I look forward to hearing some more postive test results!


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PostPosted: Mon Jan 30, 2006 8:47 pm 
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thekiterider2000 wrote:
CROSSBOW BAR PRESSURE FIX


JJ Atkinson drew my attention to this development. I am posting my reply to him, because it relates to this issue:

Hi JJ,

Hadn't seen this, but it doesn't surprise me. I think the most obvious area for bow-kite improvement is in bridle geometry. I expect that the next generation Crossbow will be a leap forward, and I hope Cabrinha offers a retro-kit to upgrade the current kites.

In principle, fixed bridles (no pulleys) compromise the bows sheeting advantage because they effectively put the tow points down below the kite, not that different from the low tow points of C-kites. It makes sense that a series of pulleys would solve this. I'd also like to see really high pressure leading edges (tougher material) to make a more rigid structure that wouldn't need as much bridling, if any, because this would be an elegant way to clean up this problem.

I don't know if I mentioned it or not, but I think I may have a solution to the inversion problem, too. From a main bridle junction on each side of the kite, you could run a fairly slack line to the trailing end of a strut on each side of the kite. The length of these lines should be such that they become taught just before the kite reaches zero aoa (luffing head to wind), so the kite wouldn't be prone to inverting (airborne or on the water).

Regarding powerlock, the more I think about it the more I hate to compromise the deadman depower effect of bowkites, because it is one of the greatest safety advances in kiteboarding, which is an otherwise statistically very dangerous sport (too dangerous, really). I actually don't mind the pressure so much because I use kiting as an intense physical workout, (like maximizing resistance in the gym).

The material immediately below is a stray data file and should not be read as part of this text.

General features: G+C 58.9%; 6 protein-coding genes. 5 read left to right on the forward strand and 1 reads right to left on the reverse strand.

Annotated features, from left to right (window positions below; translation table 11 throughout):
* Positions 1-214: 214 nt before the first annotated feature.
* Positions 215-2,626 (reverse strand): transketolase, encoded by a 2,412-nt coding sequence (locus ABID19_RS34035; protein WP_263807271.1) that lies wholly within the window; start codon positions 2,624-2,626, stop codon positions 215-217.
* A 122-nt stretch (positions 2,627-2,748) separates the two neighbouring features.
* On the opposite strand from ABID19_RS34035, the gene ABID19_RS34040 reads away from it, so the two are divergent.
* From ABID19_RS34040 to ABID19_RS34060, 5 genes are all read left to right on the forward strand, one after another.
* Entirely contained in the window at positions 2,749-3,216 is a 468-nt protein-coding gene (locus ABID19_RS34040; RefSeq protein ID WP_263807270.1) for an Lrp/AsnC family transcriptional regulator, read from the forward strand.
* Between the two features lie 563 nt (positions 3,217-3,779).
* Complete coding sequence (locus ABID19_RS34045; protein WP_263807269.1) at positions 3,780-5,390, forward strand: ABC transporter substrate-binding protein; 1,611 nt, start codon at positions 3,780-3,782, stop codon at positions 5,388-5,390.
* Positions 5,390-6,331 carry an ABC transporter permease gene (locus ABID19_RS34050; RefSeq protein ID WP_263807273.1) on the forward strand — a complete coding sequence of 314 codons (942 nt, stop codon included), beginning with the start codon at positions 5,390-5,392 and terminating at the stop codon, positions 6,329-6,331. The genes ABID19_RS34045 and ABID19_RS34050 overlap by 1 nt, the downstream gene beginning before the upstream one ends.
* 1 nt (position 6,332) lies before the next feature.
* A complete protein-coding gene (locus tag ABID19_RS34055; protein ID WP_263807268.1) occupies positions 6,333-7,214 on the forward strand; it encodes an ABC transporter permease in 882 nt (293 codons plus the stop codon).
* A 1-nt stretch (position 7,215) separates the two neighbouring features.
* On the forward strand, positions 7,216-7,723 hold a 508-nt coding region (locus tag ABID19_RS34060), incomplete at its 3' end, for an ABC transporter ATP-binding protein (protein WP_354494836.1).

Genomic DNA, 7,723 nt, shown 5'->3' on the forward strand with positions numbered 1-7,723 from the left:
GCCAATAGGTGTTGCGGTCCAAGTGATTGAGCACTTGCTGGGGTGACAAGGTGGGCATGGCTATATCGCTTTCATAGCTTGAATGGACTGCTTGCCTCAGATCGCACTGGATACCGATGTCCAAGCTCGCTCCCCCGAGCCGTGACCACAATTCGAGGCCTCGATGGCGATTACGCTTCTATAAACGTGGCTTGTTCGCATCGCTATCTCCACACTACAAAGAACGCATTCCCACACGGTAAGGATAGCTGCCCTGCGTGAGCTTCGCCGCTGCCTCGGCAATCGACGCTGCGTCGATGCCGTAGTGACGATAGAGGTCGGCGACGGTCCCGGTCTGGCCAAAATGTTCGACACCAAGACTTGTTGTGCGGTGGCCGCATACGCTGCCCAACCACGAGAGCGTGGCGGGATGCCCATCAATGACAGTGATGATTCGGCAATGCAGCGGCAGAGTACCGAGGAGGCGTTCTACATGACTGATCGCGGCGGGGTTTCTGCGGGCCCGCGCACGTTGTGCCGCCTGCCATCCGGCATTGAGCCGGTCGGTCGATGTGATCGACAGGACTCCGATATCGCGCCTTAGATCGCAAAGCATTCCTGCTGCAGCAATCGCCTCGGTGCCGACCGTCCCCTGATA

HOWEVER, my biggest issue with the lack of powerlock relates to one-handed riding and jumping, which I find really difficult on the Crossbow. So, I am starting to come around to accepting a concept that I have historically shied away from, and that is a lever, sort of like a motorcycle brake, on each side of the bar. As long as you squeeze it against the bar, even on one side only, you'd be locked in, but if you release it a bit or let go, you could sheet out.

The obvious downside of this arrangement is moving parts, but with a clean design it might not be much of a problem. It would be so simple. Each bar could have a single pivot, and an L-shaped end that sticks into the hole in the bar. When you tighten, the L'shaped end would bind against the line through the bar.

Maybe I'll post this to the forum, too.

Cheers,
James


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PostPosted: Mon Jan 30, 2006 11:02 pm 
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they've got a 9m Switchblade hanging from the roof in our local shop and i'm sure it has that exact same configuration with the additional pulley as a standard configuration.


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PostPosted: Mon Jan 30, 2006 11:14 pm 
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hi james,

i have been thinking about a lever activated powerlock too.
but i don't think you need to make it complicated by placing the locking mechanism inside the hole of the bar.
if you use a configuration like a very shallow V, where two levers [~80mm long] either side of the centre are positioned on the bottom of the bar.
the two lever halves are pivoting where they are connected to the bar and they are jamming the rope between the two interlocking levers when they are closed towards the bar.

you could activate them with your thumb grip and they always would release the rope when you let go of the bar and it slides up.
you could make the quite easily from a half circular cross section with a piece of foam for a spring like release.